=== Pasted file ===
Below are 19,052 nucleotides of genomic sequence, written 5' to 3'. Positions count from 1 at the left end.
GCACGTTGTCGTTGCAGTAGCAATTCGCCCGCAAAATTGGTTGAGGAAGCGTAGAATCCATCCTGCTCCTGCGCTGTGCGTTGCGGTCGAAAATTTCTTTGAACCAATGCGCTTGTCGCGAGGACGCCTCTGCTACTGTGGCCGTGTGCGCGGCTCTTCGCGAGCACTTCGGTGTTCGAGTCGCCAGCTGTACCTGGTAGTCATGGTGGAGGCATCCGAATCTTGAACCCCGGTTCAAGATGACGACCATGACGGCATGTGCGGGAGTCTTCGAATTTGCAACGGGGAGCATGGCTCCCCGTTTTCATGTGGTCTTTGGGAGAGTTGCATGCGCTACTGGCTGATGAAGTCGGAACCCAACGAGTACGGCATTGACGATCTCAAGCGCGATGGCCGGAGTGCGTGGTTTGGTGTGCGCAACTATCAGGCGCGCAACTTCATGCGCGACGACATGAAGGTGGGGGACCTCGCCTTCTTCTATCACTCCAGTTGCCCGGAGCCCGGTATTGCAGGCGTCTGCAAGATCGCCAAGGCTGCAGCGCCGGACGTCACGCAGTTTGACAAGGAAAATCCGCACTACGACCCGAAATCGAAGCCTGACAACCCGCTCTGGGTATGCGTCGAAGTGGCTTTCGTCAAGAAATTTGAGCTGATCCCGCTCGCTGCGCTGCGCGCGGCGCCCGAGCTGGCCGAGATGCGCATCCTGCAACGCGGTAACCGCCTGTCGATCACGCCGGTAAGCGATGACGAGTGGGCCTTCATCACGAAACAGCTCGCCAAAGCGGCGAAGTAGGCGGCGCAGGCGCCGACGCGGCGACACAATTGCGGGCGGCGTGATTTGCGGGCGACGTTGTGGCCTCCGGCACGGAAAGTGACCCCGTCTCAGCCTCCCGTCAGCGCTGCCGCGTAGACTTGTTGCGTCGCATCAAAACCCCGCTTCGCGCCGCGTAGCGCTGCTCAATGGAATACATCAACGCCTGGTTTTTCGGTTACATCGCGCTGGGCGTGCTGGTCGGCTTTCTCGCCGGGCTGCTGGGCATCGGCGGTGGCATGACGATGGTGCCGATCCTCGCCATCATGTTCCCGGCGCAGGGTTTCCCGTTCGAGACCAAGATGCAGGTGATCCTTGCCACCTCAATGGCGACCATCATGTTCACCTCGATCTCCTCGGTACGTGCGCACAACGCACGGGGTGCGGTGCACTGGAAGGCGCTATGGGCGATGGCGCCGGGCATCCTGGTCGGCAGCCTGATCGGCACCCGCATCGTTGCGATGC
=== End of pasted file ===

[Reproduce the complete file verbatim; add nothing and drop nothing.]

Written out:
Below are 19,052 nucleotides of genomic sequence, written 5' to 3'. Positions count from 1 at the left end.
GCACGTTGTCGTTGCAGTAGCAATTCGCCCGCAAAATTGGTTGAGGAAGCGTAGAATCCATCCTGCTCCTGCGCTGTGCGTTGCGGTCGAAAATTTCTTTGAACCAATGCGCTTGTCGCGAGGACGCCTCTGCTACTGTGGCCGTGTGCGCGGCTCTTCGCGAGCACTTCGGTGTTCGAGTCGCCAGCTGTACCTGGTAGTCATGGTGGAGGCATCCGAATCTTGAACCCCGGTTCAAGATGACGACCATGACGGCATGTGCGGGAGTCTTCGAATTTGCAACGGGGAGCATGGCTCCCCGTTTTCATGTGGTCTTTGGGAGAGTTGCATGCGCTACTGGCTGATGAAGTCGGAACCCAACGAGTACGGCATTGACGATCTCAAGCGCGATGGCCGGAGTGCGTGGTTTGGTGTGCGCAACTATCAGGCGCGCAACTTCATGCGCGACGACATGAAGGTGGGGGACCTCGCCTTCTTCTATCACTCCAGTTGCCCGGAGCCCGGTATTGCAGGCGTCTGCAAGATCGCCAAGGCTGCAGCGCCGGACGTCACGCAGTTTGACAAGGAAAATCCGCACTACGACCCGAAATCGAAGCCTGACAACCCGCTCTGGGTATGCGTCGAAGTGGCTTTCGTCAAGAAATTTGAGCTGATCCCGCTCGCTGCGCTGCGCGCGGCGCCCGAGCTGGCCGAGATGCGCATCCTGCAACGCGGTAACCGCCTGTCGATCACGCCGGTAAGCGATGACGAGTGGGCCTTCATCACGAAACAGCTCGCCAAAGCGGCGAAGTAGGCGGCGCAGGCGCCGACGCGGCGACACAATTGCGGGCGGCGTGATTTGCGGGCGACGTTGTGGCCTCCGGCACGGAAAGTGACCCCGTCTCAGCCTCCCGTCAGCGCTGCCGCGTAGACTTGTTGCGTCGCATCAAAACCCCGCTTCGCGCCGCGTAGCGCTGCTCAATGGAATACATCAACGCCTGGTTTTTCGGTTACATCGCGCTGGGCGTGCTGGTCGGCTTTCTCGCCGGGCTGCTGGGCATCGGCGGTGGCATGACGATGGTGCCGATCCTCGCCATCATGTTCCCGGCGCAGGGTTTCCCGTTCGAGACCAAGATGCAGGTGATCCTTGCCACCTCAATGGCGACCATCATGTTCACCTCGATCTCCTCGGTACGTGCGCACAACGCACGGGGTGCGGTGCACTGGAAGGCGCTATGGGCGATGGCGCCGGGCATCCTGGTCGGCAGCCTGATCGGCACCCGCATCGTTGCGATGC